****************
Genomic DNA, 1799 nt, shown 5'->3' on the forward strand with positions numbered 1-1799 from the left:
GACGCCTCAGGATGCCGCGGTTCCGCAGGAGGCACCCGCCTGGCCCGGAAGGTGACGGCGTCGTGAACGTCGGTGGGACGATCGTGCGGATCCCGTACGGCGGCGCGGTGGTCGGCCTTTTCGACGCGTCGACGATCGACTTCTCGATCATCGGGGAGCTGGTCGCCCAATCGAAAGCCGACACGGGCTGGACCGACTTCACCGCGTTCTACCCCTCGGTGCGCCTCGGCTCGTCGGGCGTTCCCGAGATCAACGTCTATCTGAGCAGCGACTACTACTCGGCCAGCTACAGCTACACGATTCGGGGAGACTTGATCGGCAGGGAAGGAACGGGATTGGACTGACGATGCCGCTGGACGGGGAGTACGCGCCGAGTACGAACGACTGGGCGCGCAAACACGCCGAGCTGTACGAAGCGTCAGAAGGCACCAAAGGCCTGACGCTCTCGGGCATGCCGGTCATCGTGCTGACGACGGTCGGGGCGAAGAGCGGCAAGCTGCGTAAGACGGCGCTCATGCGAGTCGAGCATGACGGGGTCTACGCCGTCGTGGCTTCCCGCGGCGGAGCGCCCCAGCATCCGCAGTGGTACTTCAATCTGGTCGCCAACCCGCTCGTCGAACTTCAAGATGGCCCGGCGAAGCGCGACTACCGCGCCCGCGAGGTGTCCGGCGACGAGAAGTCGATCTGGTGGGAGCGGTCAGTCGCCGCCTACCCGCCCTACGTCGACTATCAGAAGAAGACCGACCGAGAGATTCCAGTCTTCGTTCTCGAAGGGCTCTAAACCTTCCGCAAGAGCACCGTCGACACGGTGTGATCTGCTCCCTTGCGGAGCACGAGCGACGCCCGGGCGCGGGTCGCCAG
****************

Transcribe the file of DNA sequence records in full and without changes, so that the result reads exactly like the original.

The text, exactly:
Genomic DNA, 1799 nt, shown 5'->3' on the forward strand with positions numbered 1-1799 from the left:
GACGCCTCAGGATGCCGCGGTTCCGCAGGAGGCACCCGCCTGGCCCGGAAGGTGACGGCGTCGTGAACGTCGGTGGGACGATCGTGCGGATCCCGTACGGCGGCGCGGTGGTCGGCCTTTTCGACGCGTCGACGATCGACTTCTCGATCATCGGGGAGCTGGTCGCCCAATCGAAAGCCGACACGGGCTGGACCGACTTCACCGCGTTCTACCCCTCGGTGCGCCTCGGCTCGTCGGGCGTTCCCGAGATCAACGTCTATCTGAGCAGCGACTACTACTCGGCCAGCTACAGCTACACGATTCGGGGAGACTTGATCGGCAGGGAAGGAACGGGATTGGACTGACGATGCCGCTGGACGGGGAGTACGCGCCGAGTACGAACGACTGGGCGCGCAAACACGCCGAGCTGTACGAAGCGTCAGAAGGCACCAAAGGCCTGACGCTCTCGGGCATGCCGGTCATCGTGCTGACGACGGTCGGGGCGAAGAGCGGCAAGCTGCGTAAGACGGCGCTCATGCGAGTCGAGCATGACGGGGTCTACGCCGTCGTGGCTTCCCGCGGCGGAGCGCCCCAGCATCCGCAGTGGTACTTCAATCTGGTCGCCAACCCGCTCGTCGAACTTCAAGATGGCCCGGCGAAGCGCGACTACCGCGCCCGCGAGGTGTCCGGCGACGAGAAGTCGATCTGGTGGGAGCGGTCAGTCGCCGCCTACCCGCCCTACGTCGACTATCAGAAGAAGACCGACCGAGAGATTCCAGTCTTCGTTCTCGAAGGGCTCTAAACCTTCCGCAAGAGCACCGTCGACACGGTGTGATCTGCTCCCTTGCGGAGCACGAGCGACGCCCGGGCGCGGGTCGCCAG